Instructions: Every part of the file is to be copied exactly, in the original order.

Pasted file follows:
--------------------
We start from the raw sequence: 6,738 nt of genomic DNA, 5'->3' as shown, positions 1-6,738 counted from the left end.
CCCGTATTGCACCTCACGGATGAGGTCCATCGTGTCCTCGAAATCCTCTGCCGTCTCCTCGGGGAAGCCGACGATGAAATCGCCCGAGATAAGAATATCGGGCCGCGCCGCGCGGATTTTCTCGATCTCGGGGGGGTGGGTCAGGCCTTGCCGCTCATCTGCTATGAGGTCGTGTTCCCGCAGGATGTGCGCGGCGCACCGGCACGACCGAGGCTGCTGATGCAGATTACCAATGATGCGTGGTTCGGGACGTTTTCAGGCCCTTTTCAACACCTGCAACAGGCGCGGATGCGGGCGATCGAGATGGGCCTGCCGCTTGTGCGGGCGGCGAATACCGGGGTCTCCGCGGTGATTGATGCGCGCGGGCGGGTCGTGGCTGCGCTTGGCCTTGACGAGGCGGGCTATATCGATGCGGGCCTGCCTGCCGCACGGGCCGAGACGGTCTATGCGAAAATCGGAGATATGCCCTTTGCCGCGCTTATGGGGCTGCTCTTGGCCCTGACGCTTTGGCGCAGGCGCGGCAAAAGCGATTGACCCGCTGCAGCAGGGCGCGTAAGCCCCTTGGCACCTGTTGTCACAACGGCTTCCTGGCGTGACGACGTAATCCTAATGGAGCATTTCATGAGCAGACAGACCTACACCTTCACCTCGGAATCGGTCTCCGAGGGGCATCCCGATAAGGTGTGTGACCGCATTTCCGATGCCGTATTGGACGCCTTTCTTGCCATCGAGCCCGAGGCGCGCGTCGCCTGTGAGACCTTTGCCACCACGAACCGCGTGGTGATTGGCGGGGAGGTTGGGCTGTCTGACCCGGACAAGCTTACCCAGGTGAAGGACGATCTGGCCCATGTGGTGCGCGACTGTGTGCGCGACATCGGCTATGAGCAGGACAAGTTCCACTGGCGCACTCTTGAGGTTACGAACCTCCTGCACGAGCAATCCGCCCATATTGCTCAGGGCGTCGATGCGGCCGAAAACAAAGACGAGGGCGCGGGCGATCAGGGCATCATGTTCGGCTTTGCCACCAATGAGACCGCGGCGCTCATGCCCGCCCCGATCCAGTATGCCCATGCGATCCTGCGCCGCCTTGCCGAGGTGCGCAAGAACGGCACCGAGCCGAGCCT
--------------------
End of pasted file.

We start from the raw sequence: 6,738 nt of genomic DNA, 5'->3' as shown, positions 1-6,738 counted from the left end.
CCCGTATTGCACCTCACGGATGAGGTCCATCGTGTCCTCGAAATCCTCTGCCGTCTCCTCGGGGAAGCCGACGATGAAATCGCCCGAGATAAGAATATCGGGCCGCGCCGCGCGGATTTTCTCGATCTCGGGGGGGTGGGTCAGGCCTTGCCGCTCATCTGCTATGAGGTCGTGTTCCCGCAGGATGTGCGCGGCGCACCGGCACGACCGAGGCTGCTGATGCAGATTACCAATGATGCGTGGTTCGGGACGTTTTCAGGCCCTTTTCAACACCTGCAACAGGCGCGGATGCGGGCGATCGAGATGGGCCTGCCGCTTGTGCGGGCGGCGAATACCGGGGTCTCCGCGGTGATTGATGCGCGCGGGCGGGTCGTGGCTGCGCTTGGCCTTGACGAGGCGGGCTATATCGATGCGGGCCTGCCTGCCGCACGGGCCGAGACGGTCTATGCGAAAATCGGAGATATGCCCTTTGCCGCGCTTATGGGGCTGCTCTTGGCCCTGACGCTTTGGCGCAGGCGCGGCAAAAGCGATTGACCCGCTGCAGCAGGGCGCGTAAGCCCCTTGGCACCTGTTGTCACAACGGCTTCCTGGCGTGACGACGTAATCCTAATGGAGCATTTCATGAGCAGACAGACCTACACCTTCACCTCGGAATCGGTCTCCGAGGGGCATCCCGATAAGGTGTGTGACCGCATTTCCGATGCCGTATTGGACGCCTTTCTTGCCATCGAGCCCGAGGCGCGCGTCGCCTGTGAGACCTTTGCCACCACGAACCGCGTGGTGATTGGCGGGGAGGTTGGGCTGTCTGACCCGGACAAGCTTACCCAGGTGAAGGACGATCTGGCCCATGTGGTGCGCGACTGTGTGCGCGACATCGGCTATGAGCAGGACAAGTTCCACTGGCGCACTCTTGAGGTTACGAACCTCCTGCACGAGCAATCCGCCCATATTGCTCAGGGCGTCGATGCGGCCGAAAACAAAGACGAGGGCGCGGGCGATCAGGGCATCATGTTCGGCTTTGCCACCAATGAGACCGCGGCGCTCATGCCCGCCCCGATCCAGTATGCCCATGCGATCCTGCGCCGCCTTGCCGAGGTGCGCAAGAACGGCACCGAGCCGAGCCT